Book Design: Persian Ceramics

I’m in the beginning stages of designing a new book about Persian ceramics. It will be a small book (for an art book), at 9.5 x 10 inches the closest to square I have ever done. This is the proportion known as the “turned pentagram” because it is the shape of a rectangle drawn around the five corners of an equal-sided pentagram. I still have a bunch of work to do, but an essay spread will probably look something like this:

persian ceramics essay spread

For entry pages I’m planning on putting the tombstone information at the bottom facing the large recto images. The chat retains the decorative initial (from the Poetica font set; the main text is a form of Garamond). Does this look okay?

persian ceramics entry spread

Here are the underlying page guides. The magenta area is the main text block — a four column block, although I may only use two columns for text.

persian ceramics design guides

The cover would use the same page design elements.

persian ceramics cover

Here’s a closer view of the type treatment.

title type treatment

Again, this is all a little preliminary, but it reflects my plans at this stage. I am trying, of course, to match the design to the content. You may be able to see from the first couple of spreads the sort of proportions that are typical of Persian ceramics. If anyone has any suggestions I would be happy to hear them.

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  1. Very nice. I can’t help seeing an L in that P, though.

  2. Gorgeous! I don’t know if I’d use Garamond though; maybe it’s just me but I think that Garamond is a wee bit too fussy to pair against the Persian ceramics. However, I am sure that whatever you do will be exquisite and a tribute to the collection at the Asian. Seeing beautiful art in a museum does not usually bring out my collectors lust but I did find myself thinking that if I would just slip that plate into my purse…….ahem. Obviously I fought the impulse because I’m an honest woman but the ceramics at the Asian in general are simply magnificent.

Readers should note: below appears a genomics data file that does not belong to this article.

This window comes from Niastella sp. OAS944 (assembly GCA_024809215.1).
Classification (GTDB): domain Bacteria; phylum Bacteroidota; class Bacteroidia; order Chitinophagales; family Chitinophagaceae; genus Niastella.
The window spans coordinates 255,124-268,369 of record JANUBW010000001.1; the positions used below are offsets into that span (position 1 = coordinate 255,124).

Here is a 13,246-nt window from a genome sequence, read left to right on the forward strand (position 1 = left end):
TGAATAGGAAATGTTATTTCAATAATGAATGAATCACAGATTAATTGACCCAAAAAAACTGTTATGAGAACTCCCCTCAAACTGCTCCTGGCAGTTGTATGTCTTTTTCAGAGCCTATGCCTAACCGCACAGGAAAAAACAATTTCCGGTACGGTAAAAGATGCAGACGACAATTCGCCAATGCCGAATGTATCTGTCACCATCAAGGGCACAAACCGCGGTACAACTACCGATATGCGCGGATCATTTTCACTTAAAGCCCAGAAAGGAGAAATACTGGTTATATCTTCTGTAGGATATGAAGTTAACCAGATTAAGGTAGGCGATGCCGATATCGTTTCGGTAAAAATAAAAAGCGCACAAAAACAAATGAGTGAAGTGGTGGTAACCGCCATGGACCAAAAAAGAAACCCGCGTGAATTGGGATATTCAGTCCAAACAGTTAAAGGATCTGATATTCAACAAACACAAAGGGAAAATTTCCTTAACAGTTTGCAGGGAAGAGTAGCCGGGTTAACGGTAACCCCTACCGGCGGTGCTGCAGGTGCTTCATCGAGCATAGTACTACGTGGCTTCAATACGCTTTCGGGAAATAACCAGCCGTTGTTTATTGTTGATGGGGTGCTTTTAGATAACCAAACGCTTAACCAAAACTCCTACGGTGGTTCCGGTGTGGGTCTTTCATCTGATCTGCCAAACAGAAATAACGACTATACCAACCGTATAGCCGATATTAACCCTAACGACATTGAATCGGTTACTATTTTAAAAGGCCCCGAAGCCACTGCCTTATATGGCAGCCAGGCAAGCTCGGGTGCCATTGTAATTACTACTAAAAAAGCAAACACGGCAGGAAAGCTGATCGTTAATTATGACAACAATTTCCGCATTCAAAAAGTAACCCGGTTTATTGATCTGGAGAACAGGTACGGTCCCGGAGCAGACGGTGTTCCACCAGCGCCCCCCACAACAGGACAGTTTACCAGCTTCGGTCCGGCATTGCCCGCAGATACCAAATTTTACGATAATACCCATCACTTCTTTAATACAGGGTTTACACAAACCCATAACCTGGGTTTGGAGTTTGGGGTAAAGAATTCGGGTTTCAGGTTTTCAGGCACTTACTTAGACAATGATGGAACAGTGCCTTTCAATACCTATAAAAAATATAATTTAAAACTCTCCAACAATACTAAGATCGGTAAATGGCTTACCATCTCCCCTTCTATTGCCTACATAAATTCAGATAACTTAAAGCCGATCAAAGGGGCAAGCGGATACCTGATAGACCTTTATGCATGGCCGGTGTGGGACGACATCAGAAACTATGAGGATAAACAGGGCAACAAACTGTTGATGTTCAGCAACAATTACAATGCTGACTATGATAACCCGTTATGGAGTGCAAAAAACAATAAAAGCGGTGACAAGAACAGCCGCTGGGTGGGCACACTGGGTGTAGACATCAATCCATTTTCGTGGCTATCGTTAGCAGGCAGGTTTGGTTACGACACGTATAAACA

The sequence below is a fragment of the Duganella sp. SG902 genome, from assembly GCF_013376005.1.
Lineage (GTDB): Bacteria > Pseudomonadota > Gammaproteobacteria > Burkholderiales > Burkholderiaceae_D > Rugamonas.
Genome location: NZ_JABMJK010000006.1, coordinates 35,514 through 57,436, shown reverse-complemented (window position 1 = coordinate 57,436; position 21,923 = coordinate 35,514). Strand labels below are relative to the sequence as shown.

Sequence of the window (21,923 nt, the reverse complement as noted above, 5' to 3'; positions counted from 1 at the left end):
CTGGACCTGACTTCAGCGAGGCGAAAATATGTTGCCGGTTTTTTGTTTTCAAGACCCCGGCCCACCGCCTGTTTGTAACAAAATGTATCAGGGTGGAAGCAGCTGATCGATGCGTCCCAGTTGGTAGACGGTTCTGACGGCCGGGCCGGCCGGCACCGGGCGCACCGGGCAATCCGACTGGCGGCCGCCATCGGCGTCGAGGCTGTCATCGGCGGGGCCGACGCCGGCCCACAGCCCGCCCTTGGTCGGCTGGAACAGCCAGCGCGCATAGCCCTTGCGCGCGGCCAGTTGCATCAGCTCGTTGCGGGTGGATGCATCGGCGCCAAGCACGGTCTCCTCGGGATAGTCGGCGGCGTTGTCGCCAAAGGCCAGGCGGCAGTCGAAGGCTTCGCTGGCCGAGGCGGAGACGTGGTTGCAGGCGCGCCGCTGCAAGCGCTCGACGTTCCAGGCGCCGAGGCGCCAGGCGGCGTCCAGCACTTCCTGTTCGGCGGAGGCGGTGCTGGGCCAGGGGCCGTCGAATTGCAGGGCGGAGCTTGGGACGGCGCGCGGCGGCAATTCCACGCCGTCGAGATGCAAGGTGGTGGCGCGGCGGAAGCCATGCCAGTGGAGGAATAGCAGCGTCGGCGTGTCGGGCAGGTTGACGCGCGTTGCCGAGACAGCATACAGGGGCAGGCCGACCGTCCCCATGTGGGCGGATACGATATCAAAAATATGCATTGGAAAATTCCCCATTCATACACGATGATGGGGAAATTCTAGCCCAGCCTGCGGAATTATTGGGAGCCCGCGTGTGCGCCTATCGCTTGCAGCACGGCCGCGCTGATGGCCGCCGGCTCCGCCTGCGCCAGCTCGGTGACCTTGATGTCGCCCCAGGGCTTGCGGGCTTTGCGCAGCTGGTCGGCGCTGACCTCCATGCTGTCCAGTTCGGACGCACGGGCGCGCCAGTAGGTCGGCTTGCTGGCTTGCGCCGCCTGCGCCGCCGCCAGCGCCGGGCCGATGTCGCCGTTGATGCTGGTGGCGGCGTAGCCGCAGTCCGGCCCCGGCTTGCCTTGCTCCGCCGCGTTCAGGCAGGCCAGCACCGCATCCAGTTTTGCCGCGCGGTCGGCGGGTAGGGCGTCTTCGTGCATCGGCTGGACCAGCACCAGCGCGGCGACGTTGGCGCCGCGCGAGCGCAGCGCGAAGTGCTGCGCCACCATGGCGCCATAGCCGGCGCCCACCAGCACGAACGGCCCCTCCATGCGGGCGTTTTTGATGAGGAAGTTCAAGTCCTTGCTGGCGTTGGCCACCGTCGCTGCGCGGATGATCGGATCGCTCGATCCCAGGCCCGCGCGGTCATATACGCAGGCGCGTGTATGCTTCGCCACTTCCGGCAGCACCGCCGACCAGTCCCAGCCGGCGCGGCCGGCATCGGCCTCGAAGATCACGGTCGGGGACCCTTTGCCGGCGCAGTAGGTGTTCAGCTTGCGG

3. Nice blog.

    I don’t know about the two-column, ragged right, narrow alley that you show above for your Persian ceramics book above. The rag distracts and—at least in my estimation—violates my one, real rule: Don’t let Style take the reader away from the book’s Substance. I also agree with seeing the L in the P. I don’t think Garamond–which Garamond, by the way?–is a problem, as it’s kind of a classic face. But something a little less sharp, and yet as much or more of a classic (depending on whose Garamond you were going o use; some, of course, not having anything to do with Claude Garamond’s designs) wiuld be Goudy Old Style.

  4. Nice design ideas overall. Very artistic, and the special letters are reminiscent of the Arabic script. However, I find that the P seems “unbalanced”. Perhaps the flourishes (esp. on the left side of the letter) are too heavy or thick, which leads the eye away from the actual letter. I suggest adjusting the flourishes slightly. (It is a bit like your earlier post about the number “8”.)

  5. Thanks, everyone, for your comments. The P doesn’t bother me that much, but several people (not just here) have said it looks like an el. It’s out of the box from the Adobe Poetica fontset. The flourishes are an element on all of the pages. I could modify the P to look something like this, to avoid confusion with an el.

    As for Garamond, I’m not actually a huge fan of it and don’t use it that much, but it seems to me to work with the Persian material and the Poetica initials. There are, of course, many fonts that make claim to being “Garamond,” as well as many that really are forms of Garamond but under other names; and then there are two or three different styles of “Garamond.” I just ignored all this as too complicated to get into. The typeface I am using is Garamond Premier Pro, designed by Robert Slimbach based on type in the Plantin museum in Antwerp (BTW, I thought I had posted on the Plantin museum, which I visited a couple of years ago, but I guess I just imagined it!). This version has quite an extensive number of glyphs and is certainly the best of its type I have used to date.

    I think rag is easier to read than justified, not harder. I can’t use justified columns with this design as it is now because the space between the columns is too narrow.

  6. Very interesting